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The tree of the hurting leaves

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Once upon a time there was a tree that had very, very beautiful leaves.

In fact, it was such a beautiful tree that if one focused on looking at it for a while, its leaves ached a little.

The animals that lived nearby never tired of admiring the tree, and even some who lived farther and busier in their daily chores often invented a detour just for the pleasure of looking at it once more.

Olga, the tortoise, the rabbit Fialho, the fly Francisca (who was always sneezing), the twins Birdies, the cat Renato, the gecko Tuxa and the toad, the frog, just to mention a few, all preferred to eat the snack in the shadow of the while talking about the leaves of the tree and measuring the incomparable beauty of its branches.

And even the old goose named Lourenço, who never appreciated anything at all, when looking at those leaves seemed to begin to like a little something.

Because it must be said that the tree had a strange effect on everyone. For example, the Francisca fly, which was always constipated, if it looked at the leaves for a while, stopped sneezing. Aesop the frog felt tall and elegant. Rabbit Fialho was no longer afraid of falling off his ears, and Renato the cat swore that when he fell asleep under the canopy, he had wonderful dreams.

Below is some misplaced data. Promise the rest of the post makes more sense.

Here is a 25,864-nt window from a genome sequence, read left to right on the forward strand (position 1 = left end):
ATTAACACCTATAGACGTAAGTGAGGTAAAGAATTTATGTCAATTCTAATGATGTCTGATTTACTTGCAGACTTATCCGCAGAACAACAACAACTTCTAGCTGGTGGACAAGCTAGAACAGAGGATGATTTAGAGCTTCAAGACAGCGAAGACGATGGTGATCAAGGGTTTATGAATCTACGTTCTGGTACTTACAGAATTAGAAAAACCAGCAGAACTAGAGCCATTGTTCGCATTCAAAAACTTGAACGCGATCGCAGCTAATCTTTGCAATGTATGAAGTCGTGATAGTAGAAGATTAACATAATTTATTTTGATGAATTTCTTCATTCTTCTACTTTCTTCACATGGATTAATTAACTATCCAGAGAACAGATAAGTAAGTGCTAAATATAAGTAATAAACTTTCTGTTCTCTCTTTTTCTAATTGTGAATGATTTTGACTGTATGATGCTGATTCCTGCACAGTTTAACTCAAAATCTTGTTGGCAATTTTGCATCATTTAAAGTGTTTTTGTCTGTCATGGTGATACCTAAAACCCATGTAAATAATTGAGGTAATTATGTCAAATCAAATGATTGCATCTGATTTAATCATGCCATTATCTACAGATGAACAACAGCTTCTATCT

It was said that a long, long time ago, an ancient frog that had lived there, probably an Aesop great-grandfather, had become a handsome prince by looking at the leaves of the tree.

But no one knew for sure.

There was above all a boy, Justin, who had been thinking all day when he might run to look at the tree. And it didn’t occur to her that these leaves might ever disappear.

Here there was often a late afternoon wind blowing from the north, and it was at this point that Justin most enjoyed watching the tree swaying the branches.

So if he had some free time, rain or shine, he would come and look at the magnificent leaves until his heart ached a little.

And the whole world went to watch the little new shoots that were now emerging on the branches of the old tree. The tree was of evergreen foliage: the leaves kept the bright colors of May at the end of the year, and only at the summer solstice did they turn orange at the tips, so slight that it could only be a figment of the boy Justino’s imagination, for only he , who was the most observant of all, seemed to notice this. Not even Beaver Hector, owner of the whole mountain and proud owner of his own tree, would not even give in to the difference, were it not for the conversations he had with Justin on his way to the river where he lived and near the boy’s house.

Now there was also in this place someone who, like everyone else, loved the tree, but he had to keep running from side to side: it was the horse Gonçalo. He said that just looking at the leaves of the tree ran faster than the north wind.

And one day he remembered to make a proposal to beaver Hector, which was as follows: since he could not stop there for more than ten minutes and had to keep running, he proposed to the beaver. a leaf that, in his travels, would remind him of the tree and perhaps gallop faster.

The beaver did not have to meditate much on the subject. He thought it was a great idea, and not only did he sell the horse Gonçalo a leaf for a hundred, but he began to think that he could dispense more leaves to the other animals, who would surely like to be able to remember the tree at any time of the day or so. of the night.

And it was a great event in that place, that day when the beaver put up for sale the prodigious leaves. Animals came from all over the place, making a long line that stretched beyond the river, because no one wanted to miss the opportunity to take such a sheet home, and that was indeed a great deal in which everyone was winning.